It’s great news if the company you’ve been working on so hard is expanding to a national level. You’re probably very busy opening more stores and getting attention for your brand by creating national marketing campaigns. You suddenly need to manage a large company. Implementing a local marketing strategy is probably not on your high priority list. You have just upgraded your local business to a national brand; why should you return to the local level?
This isn’t a strange thought. Many think that national or international brands don’t need a localized marketing strategy because they have a household name they can rely on. However, the opposite is true. Having an (inter)nationally known brand shouldn’t mean local doesn’t matter. In fact, when going national, local marketing becomes even more critical than it was before. How can that be? Why can’t brands just rely on their household name? Let’s explain this based on some frequently asked questions.
Is Local Marketing Not Only For Small, Local Businesses?
The answer to this question is no. Many think local marketing means marketing for local mom-and-pop stores. This isn’t true. Local marketing can be executed by all businesses and is especially relevant for companies with more than one location and operate in multiple regions or countries. This misunderstanding often happens because people don’t know what local marketing is. Thus, first things first, let’s explain what local marketing means exactly.
Local marketing refers to the marketing practice that is done to reach customers in specific areas or regions. It can include any marketing activity for any business or industry, as long as it is dedicated to local customers. It means engaging with potential or existing customers by diving into their needs and wishes and knowing their community. Nowadays, local marketing is the secret to an effective marketing strategy. Even large multinationals owe their success to local marketing.
Why Should My National Brand Care About Local Marketing?
Because customers are local! Especially for national brands with local stores, these are the places where your customers can connect with your brand. Customers want to know what’s going on in their neighborhood, with little to no interest in shops from other parts of the country. Imagine this; when you’re searching for a good coffee spot, you probably search for ‘coffee near me’, expecting Google to come up with a map of cafes near your current location. This should involve all coffee spots, including national brands.
Besides, customers generally don’t review brands based on their experience in all stores, since they aren’t able to visit each of your branches. Customers review your brand based on the experience they’ve had in one of your branches. If a customer leaves a bad review because, for example, they’ve experienced bad customer service, this will scare off potential customers of this local store.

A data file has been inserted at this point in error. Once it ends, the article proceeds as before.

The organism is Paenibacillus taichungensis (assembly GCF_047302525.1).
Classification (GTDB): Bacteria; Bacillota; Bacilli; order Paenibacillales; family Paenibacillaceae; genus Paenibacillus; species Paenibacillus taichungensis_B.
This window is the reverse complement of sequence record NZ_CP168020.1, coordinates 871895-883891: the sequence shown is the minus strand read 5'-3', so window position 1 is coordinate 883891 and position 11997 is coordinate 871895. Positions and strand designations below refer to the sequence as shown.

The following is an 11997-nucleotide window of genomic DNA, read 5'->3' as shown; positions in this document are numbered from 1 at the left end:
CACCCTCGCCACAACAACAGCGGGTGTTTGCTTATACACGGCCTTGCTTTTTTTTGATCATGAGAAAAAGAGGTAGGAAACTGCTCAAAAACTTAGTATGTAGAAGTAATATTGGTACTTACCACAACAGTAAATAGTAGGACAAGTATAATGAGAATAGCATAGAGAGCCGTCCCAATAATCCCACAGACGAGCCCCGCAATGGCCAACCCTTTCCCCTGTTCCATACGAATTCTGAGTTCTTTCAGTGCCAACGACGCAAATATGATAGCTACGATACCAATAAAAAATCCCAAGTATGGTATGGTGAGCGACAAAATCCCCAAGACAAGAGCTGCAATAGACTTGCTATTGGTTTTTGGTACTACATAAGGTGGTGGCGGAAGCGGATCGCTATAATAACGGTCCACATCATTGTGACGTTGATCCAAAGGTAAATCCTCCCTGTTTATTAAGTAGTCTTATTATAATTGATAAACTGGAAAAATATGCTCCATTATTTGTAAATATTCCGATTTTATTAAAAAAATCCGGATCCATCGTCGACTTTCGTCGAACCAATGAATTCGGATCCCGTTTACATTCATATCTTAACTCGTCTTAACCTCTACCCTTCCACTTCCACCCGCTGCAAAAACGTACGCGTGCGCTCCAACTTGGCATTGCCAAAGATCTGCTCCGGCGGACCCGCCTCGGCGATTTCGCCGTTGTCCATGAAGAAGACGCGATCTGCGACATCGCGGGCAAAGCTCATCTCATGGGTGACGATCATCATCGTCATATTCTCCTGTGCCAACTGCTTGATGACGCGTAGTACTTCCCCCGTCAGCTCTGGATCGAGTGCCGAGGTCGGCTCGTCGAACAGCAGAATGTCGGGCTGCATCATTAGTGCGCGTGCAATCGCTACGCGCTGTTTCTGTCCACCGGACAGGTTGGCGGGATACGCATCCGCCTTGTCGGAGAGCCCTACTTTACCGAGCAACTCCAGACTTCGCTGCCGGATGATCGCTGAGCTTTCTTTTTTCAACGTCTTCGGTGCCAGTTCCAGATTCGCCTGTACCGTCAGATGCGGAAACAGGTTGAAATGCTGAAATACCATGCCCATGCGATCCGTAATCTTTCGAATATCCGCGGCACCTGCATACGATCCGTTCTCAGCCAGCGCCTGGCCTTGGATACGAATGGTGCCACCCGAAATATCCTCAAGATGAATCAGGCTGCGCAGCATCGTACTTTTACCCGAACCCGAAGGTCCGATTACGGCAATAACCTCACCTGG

Therefore, brands can’t just rely on their household name. Even if your brand is one of the biggest in the industry, your customers are still local and like to engage with brands that understand their (local) needs and wishes.
Sounds Great, But How Do I Make Sure My National Brand’s Marketing Is Locally Relevant?
Of course, this depends on the industry and the kind of brand we’re talking about. However, local marketing tactics can generally be divided into three categories:
Imagine having a clothing brand with multiple locations spread over the US. Your bathing suit promotion will probably do good in sunny Miami, but people in rainy Portland are more likely to be interested in raincoats. Adapting the product range to the local market is the first step when implementing a regional marketing strategy. Making your product range locally relevant also means taking into account local events or trends.
Like mentioned before, customers demand local search results. According to Google, 46% of all searches have local intent. Besides optimizing search engines, social media has become a great tool and platform to engage with local audiences. Think about having local social media profiles for each of your brand’s locations.
Don’t underestimate the power of local communities. Being locally relevant means being part of a community, which is also possible for national brands. Think about sponsoring local events of sports clubs and being present in local newspapers, of course, with a locally adapted message.
Thus, when your brand is growing on a national level, keep in mind that your brand’s success once started by opening a small, local business. So, stay dedicated and true to your original business, and your national brand will become even more successful.